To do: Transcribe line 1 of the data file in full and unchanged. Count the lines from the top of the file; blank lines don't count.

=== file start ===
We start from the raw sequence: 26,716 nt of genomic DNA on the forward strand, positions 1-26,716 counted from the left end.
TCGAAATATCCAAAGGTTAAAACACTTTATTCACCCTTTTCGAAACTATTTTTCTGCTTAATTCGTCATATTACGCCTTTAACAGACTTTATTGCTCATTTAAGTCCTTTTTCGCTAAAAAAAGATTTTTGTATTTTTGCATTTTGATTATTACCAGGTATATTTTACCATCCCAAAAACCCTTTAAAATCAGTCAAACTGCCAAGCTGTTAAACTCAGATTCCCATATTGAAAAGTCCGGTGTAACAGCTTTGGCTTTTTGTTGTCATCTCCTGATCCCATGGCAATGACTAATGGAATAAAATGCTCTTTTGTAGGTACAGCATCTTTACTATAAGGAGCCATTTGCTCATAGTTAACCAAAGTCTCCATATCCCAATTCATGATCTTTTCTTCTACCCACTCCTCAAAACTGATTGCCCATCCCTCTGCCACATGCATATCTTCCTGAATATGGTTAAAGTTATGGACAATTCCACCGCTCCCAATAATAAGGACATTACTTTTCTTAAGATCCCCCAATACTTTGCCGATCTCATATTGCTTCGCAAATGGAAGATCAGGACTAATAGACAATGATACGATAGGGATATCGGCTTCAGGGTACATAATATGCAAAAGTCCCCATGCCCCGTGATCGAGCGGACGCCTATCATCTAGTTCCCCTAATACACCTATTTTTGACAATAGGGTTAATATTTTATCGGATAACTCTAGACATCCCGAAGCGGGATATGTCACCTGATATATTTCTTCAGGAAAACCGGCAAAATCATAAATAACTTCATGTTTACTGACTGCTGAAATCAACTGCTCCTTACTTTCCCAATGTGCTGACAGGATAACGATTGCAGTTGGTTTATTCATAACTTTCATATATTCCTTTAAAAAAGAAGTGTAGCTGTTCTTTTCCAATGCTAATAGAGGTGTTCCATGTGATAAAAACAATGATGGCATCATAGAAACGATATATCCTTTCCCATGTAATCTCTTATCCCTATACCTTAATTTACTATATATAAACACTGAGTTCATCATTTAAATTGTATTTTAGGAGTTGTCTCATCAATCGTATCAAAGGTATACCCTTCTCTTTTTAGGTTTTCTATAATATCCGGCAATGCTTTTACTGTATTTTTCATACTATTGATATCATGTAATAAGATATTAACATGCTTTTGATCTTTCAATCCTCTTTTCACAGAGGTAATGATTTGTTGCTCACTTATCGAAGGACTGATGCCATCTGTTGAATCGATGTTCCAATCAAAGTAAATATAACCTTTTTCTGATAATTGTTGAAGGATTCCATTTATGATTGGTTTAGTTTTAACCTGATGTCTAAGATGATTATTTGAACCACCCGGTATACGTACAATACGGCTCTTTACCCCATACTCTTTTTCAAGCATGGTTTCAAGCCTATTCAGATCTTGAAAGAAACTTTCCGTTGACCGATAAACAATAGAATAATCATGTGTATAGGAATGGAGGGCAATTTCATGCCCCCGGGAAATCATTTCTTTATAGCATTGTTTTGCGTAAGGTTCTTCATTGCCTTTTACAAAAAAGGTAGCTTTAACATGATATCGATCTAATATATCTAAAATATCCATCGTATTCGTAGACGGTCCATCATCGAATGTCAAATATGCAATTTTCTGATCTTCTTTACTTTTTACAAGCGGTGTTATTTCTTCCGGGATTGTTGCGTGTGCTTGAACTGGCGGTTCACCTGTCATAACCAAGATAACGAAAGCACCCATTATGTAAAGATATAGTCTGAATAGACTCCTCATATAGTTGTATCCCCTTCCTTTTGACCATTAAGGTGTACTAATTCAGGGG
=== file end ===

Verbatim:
We start from the raw sequence: 26,716 nt of genomic DNA on the forward strand, positions 1-26,716 counted from the left end.